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Twilight Fauna > The Grotesque Travesty of Creation > Reviews
Twilight Fauna - The Grotesque Travesty of Creation

Progress In Appalachia - 56%

orionmetalhead, January 5th, 2013

With each of Twilight Fauna's releases, I expect I will grow to know more about Ravenwood each time. In opening track, An Autumn Moon, on his second release under the Twilight Fauna brand, The Grotesque Travesty of Creation, I heard a dog of some sort bark in the background (Right at the 3:39 mark for anyone that cares to seek it out). Ravenwood owns a dog. Sounds like a medium sized dog though I will give someone that can pinpoint what breed a nice back rub. Once again we get a particularly personal release here; Homemade Black Metal from Appalachia. The opening track sounds as though he recorded his shower to represent an Appalachian rain storm. Strange how that rain just shuts off and turns on at Ravenwood's will. Perhaps his mother told him he was wasting water. Jokes aside, this is quite a bit better than The Silence of a Blackening Abyss in practically every respect.

Ravenwood must have figured out where his talents are best geared towards at the moment – acoustic guitar playing – and it is emphasized on this release as a great majority of the album is acoustic and not far removed in style from Empyrium or, to a lesser extent, Agalloch. Contrasting from the last album, there is a significant amount of acoustic guitars or, more accurately, distortionless time here. What is done far better on this release is the overall production. Where The Silence of a Black Abyss was riddled with amateur production issues like awkward edits, amusing transitions and shoddy performances, the production here does not in any way sabotage the product. It in fact makes it far more personal and eccentric than anything Agalloch has ever put out and for this, I enjoy it. I joke about a dog bark in the background and yes, it does indicate there are still production issues that can be fine-tuned, but it’s like the airplane in Black Country Woman or the noise left over on Abbey Road all over the place.

The vocals on this release are far more consistent in style than on the debut release however what hasn’t improved in the delivery. There is still this really bizarre, inhaled wheeze which may be exceptionally difficult to anyone looking for more conventional vocals to swallow. Ravenwood sounds like he swallowed a load of cotton and tried to wash it down with moonshine. It’s not really awful actually but it could use some help. Some reverb added into the mix, some echo something to aid it in blending into the music better. I guess it would be like listening to Countess. It’s a truly unique vocal style that is not in any way acceptable by the vast majority of the crowd but someone looking for something interesting and new may enjoy it. Myself, I’m torn. It’s an interesting and undeniably unique approach that needs some refinement. “Forgotten Dusk,” one of the acoustic passages on the release has some well done, if slightly shaky, clean vocals.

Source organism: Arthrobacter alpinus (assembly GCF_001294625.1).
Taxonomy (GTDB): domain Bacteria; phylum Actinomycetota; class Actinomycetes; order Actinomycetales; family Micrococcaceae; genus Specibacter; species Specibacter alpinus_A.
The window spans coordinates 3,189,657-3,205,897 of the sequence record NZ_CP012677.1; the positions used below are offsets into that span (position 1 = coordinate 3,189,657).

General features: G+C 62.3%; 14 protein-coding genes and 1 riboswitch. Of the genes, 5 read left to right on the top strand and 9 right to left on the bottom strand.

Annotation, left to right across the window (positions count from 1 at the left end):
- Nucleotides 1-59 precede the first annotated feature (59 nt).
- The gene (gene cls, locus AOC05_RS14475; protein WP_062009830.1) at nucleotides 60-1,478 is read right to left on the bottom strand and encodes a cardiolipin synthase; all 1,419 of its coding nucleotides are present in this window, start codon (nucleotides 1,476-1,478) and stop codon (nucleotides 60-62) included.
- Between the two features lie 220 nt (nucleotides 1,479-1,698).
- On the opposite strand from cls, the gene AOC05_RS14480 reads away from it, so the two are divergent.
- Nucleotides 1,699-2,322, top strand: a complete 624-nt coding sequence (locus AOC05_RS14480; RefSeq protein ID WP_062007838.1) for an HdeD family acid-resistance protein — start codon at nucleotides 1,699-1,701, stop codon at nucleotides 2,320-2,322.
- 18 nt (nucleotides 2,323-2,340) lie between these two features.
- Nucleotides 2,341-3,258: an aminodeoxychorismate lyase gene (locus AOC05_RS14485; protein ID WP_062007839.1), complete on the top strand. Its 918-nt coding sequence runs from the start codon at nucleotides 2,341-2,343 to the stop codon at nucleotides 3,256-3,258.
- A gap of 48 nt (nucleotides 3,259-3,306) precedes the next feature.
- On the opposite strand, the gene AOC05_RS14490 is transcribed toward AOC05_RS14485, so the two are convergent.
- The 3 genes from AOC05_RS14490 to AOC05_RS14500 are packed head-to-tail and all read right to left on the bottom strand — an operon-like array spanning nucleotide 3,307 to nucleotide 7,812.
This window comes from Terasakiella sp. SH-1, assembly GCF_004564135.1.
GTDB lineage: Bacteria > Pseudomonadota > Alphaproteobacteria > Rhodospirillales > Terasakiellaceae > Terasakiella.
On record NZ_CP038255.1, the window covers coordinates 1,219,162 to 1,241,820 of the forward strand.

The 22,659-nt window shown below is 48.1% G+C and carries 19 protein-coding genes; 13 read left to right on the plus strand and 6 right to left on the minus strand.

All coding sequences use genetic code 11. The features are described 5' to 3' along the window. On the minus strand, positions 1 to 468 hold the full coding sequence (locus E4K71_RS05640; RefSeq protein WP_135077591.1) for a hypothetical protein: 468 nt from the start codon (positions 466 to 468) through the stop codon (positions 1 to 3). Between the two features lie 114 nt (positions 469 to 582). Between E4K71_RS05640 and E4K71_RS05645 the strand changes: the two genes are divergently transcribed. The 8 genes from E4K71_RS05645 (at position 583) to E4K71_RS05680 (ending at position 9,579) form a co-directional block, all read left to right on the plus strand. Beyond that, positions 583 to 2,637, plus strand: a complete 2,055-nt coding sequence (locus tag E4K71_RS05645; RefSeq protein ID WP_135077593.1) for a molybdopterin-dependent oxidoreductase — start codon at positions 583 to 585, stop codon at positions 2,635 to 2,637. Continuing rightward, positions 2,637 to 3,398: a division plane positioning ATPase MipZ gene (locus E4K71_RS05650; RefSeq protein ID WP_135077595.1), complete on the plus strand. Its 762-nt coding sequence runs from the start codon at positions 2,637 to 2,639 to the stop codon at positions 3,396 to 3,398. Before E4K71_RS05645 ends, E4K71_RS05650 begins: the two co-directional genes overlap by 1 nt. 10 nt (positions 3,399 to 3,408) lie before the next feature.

Though percussion on this release is far sparser than on the first release, it also has improved though its randomness impacts the songs. It actually has no purpose from a compositional standpoint. Ravenwood is still unsure of his ability in this area as proven by the percussion’s place in the mix – set far, far back in the boonies. It’s so hidden that you need to know someone to show you where they are. Their inclusion is a sore point for me. Left out, the release may have had a better impact or better mixed they may have made themselves relevant. They sure as hell can’t stay all the way back in the creek though. Slightly fuzzed and twangy guitars with strange vocals, solitary and solemn melodies, nice acoustic passages and simple, no-frills rhythms… This would be right at home around a campfire.

Lyrically, this is once again well written stuff with plenty of interpretation available for anyone that wants to strike a guess at it. Little is explained as far as what songs are about and because this is intended to be Appalachian inspired, I’m still not sure if there is enough present here to really settle this into the landscape it’s supposed to represent. Musically, this seems far more spot on in the Appalachian vein for me what with the lengthiness and unchanging mentality of the music. It sounds old, mopey and hidden. I actually think the vocals could sound like some backwoods hillbilly telling ghost stories or something. Ravewood is getting closer to representing what he wants, I think, as the project continues; we’ll see some rather interesting music from him. Continued improvement is still needed though. Some additional mixing and production experience will help create better defined dynamics, arrangements, and cues. More specified lyrical content would help listeners pronounce what the atmosphere is trying to spell out for them.

Originally written for Contaminated Tones.